The election is two weeks away and yet we'd bet money that most of the people out there don't even know who's running for the top state offices.
This being Idaho, the assumption is that anyone with an R behind their name will get elected. That's probably true but not necessarily a good thing. Here and there, the occasional D (or even an I) on somebody's ballot might actually be a better choice. The point is, no party has a monopoly on good candidates who would serve the voters well. There are eagles in both major parties -- and each has more than their share of turkeys, as well.
Voting is not only a right, it is also a duty and with that comes a responsibility to know who you're voting for.
For Republicans, it's been an interesting year, what with the fratricidal bloodbath at the state convention and the odd scandal here and there garnering a fair amount of press, plus it's getting a little tough to keep running against the government when they've been the government for such a long time in Idaho. Democrats on the other hand, to paraphrase the late Will Rogers, are just "not members of any organized political party" in Idaho. Their candidates pretty much stand alone with a pathetic party structure behind them.
Let's look at some key races (note that all the incumbents are Republicans -- Idaho is considered the most Republican state in the nation and sometimes, because of that, we get taken for granted).
Seeking to represent Idaho at the federal level is incumbent U.S. senator Jim Risch, who is being challenged by Democrat Nels Mitchell. Risch is cagey, crafty and experienced at the game and has made a lifetime of government service by constantly running against the government. Mitchell, like almost all the Democratic candidates, is essentially unknown in Idaho politics. During the debates last week, Risch stressed that he had become very, very conservative, while Mitchell came off as the typical moderate Democrat. Most of the time he actually held his own against the skilled debater that Risch is, which was sort of a surprise. Essentially, this race boils down to a Republican who allies himself with the Tea Party, and a Democrat -- who doesn't.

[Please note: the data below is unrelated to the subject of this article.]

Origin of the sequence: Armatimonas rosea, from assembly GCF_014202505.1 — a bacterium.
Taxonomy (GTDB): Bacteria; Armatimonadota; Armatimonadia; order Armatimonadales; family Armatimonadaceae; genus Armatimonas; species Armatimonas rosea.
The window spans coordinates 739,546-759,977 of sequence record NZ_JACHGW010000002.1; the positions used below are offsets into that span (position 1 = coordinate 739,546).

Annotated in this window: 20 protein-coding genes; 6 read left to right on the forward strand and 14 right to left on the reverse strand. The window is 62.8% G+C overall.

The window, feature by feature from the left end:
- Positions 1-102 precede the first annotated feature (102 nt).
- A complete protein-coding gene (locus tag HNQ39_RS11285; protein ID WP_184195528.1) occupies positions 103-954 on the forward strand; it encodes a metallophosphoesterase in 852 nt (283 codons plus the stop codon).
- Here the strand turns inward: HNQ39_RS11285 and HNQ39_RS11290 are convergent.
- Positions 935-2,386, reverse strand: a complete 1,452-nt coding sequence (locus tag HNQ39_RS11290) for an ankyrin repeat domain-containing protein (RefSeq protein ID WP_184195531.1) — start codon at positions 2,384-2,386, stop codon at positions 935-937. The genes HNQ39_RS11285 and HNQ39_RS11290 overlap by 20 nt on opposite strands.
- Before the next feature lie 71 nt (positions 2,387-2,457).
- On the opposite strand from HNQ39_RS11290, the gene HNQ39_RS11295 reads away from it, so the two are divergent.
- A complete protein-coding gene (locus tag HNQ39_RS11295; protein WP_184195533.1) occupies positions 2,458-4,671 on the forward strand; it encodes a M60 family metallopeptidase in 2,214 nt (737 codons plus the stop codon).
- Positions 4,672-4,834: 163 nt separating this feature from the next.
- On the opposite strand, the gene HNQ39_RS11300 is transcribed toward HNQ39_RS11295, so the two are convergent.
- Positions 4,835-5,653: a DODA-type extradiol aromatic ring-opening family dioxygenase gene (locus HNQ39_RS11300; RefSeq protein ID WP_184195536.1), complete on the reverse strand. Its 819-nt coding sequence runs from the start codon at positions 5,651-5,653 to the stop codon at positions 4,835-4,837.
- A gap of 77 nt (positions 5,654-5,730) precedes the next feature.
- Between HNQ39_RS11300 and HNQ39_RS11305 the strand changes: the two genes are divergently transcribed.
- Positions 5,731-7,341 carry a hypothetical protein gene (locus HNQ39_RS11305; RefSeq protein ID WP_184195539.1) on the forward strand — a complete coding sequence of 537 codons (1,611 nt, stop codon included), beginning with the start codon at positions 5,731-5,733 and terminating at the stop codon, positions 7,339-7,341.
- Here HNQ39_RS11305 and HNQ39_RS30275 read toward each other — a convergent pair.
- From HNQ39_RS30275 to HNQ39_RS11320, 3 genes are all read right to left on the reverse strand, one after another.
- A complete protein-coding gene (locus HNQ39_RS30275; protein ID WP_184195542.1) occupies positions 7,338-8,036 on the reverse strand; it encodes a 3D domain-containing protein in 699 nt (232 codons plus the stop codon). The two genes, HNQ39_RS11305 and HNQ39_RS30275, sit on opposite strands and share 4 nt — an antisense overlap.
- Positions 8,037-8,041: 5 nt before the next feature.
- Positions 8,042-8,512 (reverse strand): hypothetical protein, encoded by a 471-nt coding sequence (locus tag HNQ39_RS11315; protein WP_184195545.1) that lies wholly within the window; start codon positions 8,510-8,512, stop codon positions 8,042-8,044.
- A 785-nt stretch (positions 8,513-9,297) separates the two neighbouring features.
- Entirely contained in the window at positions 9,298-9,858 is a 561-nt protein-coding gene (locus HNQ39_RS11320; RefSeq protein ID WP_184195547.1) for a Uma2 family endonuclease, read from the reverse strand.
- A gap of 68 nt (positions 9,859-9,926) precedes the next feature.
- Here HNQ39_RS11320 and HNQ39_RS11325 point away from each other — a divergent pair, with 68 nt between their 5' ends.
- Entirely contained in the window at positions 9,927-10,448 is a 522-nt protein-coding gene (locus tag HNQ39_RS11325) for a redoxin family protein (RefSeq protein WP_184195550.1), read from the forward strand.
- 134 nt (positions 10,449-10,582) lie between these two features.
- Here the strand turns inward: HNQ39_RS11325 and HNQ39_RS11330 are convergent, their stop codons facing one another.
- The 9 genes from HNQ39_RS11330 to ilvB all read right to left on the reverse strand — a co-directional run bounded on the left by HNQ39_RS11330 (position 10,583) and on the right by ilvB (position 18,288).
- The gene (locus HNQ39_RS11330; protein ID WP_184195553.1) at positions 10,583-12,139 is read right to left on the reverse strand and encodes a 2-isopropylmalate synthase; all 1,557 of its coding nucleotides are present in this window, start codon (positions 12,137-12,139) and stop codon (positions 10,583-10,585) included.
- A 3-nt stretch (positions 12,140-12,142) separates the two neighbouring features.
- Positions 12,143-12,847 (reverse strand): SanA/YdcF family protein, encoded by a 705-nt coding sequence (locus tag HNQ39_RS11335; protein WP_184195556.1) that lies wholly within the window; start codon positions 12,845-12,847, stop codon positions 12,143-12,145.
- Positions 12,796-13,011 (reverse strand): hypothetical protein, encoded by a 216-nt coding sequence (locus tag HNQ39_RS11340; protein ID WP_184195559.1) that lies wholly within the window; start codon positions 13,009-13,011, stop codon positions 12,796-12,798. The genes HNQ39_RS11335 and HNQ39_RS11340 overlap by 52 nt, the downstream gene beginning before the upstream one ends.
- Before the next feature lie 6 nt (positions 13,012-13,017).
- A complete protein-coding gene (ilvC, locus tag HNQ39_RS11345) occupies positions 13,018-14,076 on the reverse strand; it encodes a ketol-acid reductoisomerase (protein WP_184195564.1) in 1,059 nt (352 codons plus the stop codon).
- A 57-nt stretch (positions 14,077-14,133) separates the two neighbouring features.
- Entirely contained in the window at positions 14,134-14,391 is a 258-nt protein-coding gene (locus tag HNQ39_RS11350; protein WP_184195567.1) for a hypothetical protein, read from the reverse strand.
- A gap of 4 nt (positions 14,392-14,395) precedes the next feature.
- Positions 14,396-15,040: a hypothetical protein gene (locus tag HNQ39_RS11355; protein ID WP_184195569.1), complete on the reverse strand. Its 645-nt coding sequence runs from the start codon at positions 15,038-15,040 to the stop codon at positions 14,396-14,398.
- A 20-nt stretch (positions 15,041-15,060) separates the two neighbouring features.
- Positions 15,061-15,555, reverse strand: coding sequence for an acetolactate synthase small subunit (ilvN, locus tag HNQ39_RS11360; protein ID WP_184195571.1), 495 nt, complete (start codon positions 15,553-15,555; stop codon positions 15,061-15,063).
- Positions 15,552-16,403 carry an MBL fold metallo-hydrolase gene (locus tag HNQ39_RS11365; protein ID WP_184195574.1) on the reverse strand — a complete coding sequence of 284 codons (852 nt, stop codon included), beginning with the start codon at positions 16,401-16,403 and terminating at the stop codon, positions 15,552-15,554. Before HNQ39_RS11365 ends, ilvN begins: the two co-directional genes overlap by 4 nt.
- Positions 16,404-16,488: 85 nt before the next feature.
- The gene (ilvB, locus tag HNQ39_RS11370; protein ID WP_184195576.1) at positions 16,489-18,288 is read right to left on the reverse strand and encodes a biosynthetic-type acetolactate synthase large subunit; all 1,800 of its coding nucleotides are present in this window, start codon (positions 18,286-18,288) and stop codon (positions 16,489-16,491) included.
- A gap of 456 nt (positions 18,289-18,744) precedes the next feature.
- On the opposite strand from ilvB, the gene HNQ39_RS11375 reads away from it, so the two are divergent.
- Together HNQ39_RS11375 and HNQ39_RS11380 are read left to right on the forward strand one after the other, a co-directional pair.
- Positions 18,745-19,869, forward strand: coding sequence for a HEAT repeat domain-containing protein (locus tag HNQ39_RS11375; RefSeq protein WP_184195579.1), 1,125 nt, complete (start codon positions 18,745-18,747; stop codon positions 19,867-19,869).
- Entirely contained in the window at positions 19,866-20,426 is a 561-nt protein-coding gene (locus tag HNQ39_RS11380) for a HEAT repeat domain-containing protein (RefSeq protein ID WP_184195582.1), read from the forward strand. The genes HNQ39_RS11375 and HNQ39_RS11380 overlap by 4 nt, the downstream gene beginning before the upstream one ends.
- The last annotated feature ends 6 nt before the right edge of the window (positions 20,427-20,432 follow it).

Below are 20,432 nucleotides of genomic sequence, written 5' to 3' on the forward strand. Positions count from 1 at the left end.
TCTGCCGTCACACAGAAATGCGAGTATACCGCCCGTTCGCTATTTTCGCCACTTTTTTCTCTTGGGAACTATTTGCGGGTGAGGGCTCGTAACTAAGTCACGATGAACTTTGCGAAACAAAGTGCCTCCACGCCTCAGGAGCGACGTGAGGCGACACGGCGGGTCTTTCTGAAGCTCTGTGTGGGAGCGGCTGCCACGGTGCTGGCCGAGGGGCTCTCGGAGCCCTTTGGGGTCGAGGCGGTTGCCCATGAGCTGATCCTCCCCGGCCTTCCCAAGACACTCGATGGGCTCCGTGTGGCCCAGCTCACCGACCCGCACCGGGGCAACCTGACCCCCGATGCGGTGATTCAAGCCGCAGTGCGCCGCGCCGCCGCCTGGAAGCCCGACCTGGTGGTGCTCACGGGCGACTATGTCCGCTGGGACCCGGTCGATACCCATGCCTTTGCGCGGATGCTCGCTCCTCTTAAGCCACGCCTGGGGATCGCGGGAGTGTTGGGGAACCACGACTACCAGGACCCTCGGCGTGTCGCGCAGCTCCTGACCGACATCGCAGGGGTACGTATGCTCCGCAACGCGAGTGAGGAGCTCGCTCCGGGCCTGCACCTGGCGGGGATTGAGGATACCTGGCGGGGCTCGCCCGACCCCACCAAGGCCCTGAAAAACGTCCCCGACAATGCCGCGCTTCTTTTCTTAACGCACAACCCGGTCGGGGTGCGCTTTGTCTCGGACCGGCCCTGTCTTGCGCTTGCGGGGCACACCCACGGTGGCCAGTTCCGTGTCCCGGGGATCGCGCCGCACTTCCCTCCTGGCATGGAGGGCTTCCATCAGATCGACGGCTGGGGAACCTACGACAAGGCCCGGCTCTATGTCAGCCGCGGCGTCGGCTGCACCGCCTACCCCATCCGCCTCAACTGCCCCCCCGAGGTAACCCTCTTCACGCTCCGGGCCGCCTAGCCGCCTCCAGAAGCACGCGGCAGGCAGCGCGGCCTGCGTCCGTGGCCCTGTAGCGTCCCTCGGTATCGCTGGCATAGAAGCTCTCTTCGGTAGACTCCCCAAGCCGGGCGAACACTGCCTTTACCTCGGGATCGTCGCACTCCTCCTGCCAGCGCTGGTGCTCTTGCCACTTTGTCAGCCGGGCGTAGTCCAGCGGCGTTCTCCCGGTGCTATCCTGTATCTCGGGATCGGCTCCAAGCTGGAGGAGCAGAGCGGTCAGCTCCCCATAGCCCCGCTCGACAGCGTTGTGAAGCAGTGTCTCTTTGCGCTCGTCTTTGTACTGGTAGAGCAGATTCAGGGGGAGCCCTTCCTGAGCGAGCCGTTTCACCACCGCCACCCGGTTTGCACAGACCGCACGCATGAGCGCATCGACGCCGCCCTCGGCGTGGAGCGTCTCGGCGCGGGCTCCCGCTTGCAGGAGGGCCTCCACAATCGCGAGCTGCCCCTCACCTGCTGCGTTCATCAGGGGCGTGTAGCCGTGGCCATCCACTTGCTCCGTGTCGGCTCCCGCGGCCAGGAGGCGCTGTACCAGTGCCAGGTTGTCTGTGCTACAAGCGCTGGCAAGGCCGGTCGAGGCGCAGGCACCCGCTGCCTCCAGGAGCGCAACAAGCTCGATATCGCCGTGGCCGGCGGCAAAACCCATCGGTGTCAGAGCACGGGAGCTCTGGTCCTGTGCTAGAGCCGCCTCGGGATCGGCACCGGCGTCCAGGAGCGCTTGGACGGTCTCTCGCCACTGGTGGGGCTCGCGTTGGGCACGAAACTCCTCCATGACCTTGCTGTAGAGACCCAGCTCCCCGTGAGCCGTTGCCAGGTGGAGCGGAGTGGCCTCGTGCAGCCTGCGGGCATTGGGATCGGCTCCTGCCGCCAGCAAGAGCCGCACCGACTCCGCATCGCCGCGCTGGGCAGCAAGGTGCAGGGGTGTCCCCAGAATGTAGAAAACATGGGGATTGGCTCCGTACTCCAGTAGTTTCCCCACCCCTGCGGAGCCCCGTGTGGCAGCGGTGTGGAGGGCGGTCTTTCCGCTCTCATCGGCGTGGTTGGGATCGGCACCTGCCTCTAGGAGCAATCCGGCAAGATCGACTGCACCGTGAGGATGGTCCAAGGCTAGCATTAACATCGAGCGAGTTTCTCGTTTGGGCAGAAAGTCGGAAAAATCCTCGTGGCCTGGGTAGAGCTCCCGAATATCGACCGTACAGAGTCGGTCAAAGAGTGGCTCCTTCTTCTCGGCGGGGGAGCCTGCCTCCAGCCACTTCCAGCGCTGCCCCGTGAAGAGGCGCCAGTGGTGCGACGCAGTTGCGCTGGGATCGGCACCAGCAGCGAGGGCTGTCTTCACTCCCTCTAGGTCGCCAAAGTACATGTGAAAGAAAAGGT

One of the few Democratic names with any recognition is Dick Stallings, who once served Idaho in the U.S. House of Representatives in the Second Congressional District seat currently held by long-time incumbent Mike Simpson. Mike is finally moving into the higher power structure of the Republican Party and if re-elected stands to make Idaho's voice a little louder than it's been in years, but he's pretty much hated by the Tea Party wing of the GOP for his moderate conservative views.
Both are good men who have always put Idaho first in their government service. Our long-time respect and support for the common-sense Simpson is well known, but if you're a Democrat, this is the first time in a long time you've had a candidate in the Second Congressional District genuinely worth voting for.
For governor, you have two-term incumbent C.L. Butch Otter facing off against Democrat A.J. Balukoff.
There actually are four other candidates for governor on the ballot, Libertarian John Bujak, independents Jill Humble and Pro Life (yes, that's his legal name now), and Constitutionalist Steve Pankey, plus five guys we know absolutely nothing about who filed as write-ins at the last minute, Walt Bayes, Marcus Bradley Ellis, Paul Venable, Kurt M. Wertzbaugher, and Larry Allen White. Those nine stand no chance against the other two.
The real race is between Otter and Balukoff. Both candidates have run some positive ads about themselves and some negative ads about their opponents, with Otter's probably the nastier of the two (he called Balukoff someone who'd be perfect for California! In Idaho, that's the equivalent of calling someone a really dirty name).
Otter has been in Idaho politics for decades and is well known for his positions, his triumphs and his failures. Balukoff is a successful businessman and a former school board member, but relatively unknown statewide until this year. They're both smart men who have researched and thought out their positions. Balukoff is almost certain to be at odds with the Idaho Legislature from Day 1 if he were elected, but Butch hasn't always had smooth sailing getting his ideas through that less than stellar body, either, and he's not a favorite of the Tea Party, where some of the voters may wander over to the candidates for the Libertarian and Constitutionalist parties. Butch normally wins by large margins. Our guess is his victory will be narrower than normal this year.